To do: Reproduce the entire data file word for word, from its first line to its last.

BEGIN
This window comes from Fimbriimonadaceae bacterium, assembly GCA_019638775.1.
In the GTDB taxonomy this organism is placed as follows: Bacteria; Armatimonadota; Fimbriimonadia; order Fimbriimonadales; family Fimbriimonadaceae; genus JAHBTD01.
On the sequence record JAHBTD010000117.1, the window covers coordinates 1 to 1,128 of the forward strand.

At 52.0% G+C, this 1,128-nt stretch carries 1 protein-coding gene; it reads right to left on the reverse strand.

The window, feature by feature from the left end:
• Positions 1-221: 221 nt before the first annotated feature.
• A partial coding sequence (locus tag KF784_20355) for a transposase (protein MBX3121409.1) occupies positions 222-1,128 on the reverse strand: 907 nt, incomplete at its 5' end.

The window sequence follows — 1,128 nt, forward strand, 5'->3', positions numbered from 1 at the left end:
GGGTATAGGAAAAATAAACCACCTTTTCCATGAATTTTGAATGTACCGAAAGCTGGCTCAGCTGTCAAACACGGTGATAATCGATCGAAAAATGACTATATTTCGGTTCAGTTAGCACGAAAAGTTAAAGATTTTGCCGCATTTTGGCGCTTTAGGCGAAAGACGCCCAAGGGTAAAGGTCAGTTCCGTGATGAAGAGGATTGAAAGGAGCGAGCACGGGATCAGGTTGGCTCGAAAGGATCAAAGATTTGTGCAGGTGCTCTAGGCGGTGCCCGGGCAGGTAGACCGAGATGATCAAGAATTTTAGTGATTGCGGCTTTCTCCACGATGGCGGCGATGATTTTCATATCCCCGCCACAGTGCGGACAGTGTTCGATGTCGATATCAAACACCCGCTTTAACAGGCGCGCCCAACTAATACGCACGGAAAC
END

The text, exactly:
This window comes from Fimbriimonadaceae bacterium, assembly GCA_019638775.1.
In the GTDB taxonomy this organism is placed as follows: Bacteria; Armatimonadota; Fimbriimonadia; order Fimbriimonadales; family Fimbriimonadaceae; genus JAHBTD01.
On the sequence record JAHBTD010000117.1, the window covers coordinates 1 to 1,128 of the forward strand.

At 52.0% G+C, this 1,128-nt stretch carries 1 protein-coding gene; it reads right to left on the reverse strand.

The window, feature by feature from the left end:
• Positions 1-221: 221 nt before the first annotated feature.
• A partial coding sequence (locus tag KF784_20355) for a transposase (protein MBX3121409.1) occupies positions 222-1,128 on the reverse strand: 907 nt, incomplete at its 5' end.

The window sequence follows — 1,128 nt, forward strand, 5'->3', positions numbered from 1 at the left end:
GGGTATAGGAAAAATAAACCACCTTTTCCATGAATTTTGAATGTACCGAAAGCTGGCTCAGCTGTCAAACACGGTGATAATCGATCGAAAAATGACTATATTTCGGTTCAGTTAGCACGAAAAGTTAAAGATTTTGCCGCATTTTGGCGCTTTAGGCGAAAGACGCCCAAGGGTAAAGGTCAGTTCCGTGATGAAGAGGATTGAAAGGAGCGAGCACGGGATCAGGTTGGCTCGAAAGGATCAAAGATTTGTGCAGGTGCTCTAGGCGGTGCCCGGGCAGGTAGACCGAGATGATCAAGAATTTTAGTGATTGCGGCTTTCTCCACGATGGCGGCGATGATTTTCATATCCCCGCCACAGTGCGGACAGTGTTCGATGTCGATATCAAACACCCGCTTTAACAGGCGCGCCCAACTAATACGCACGGAAAC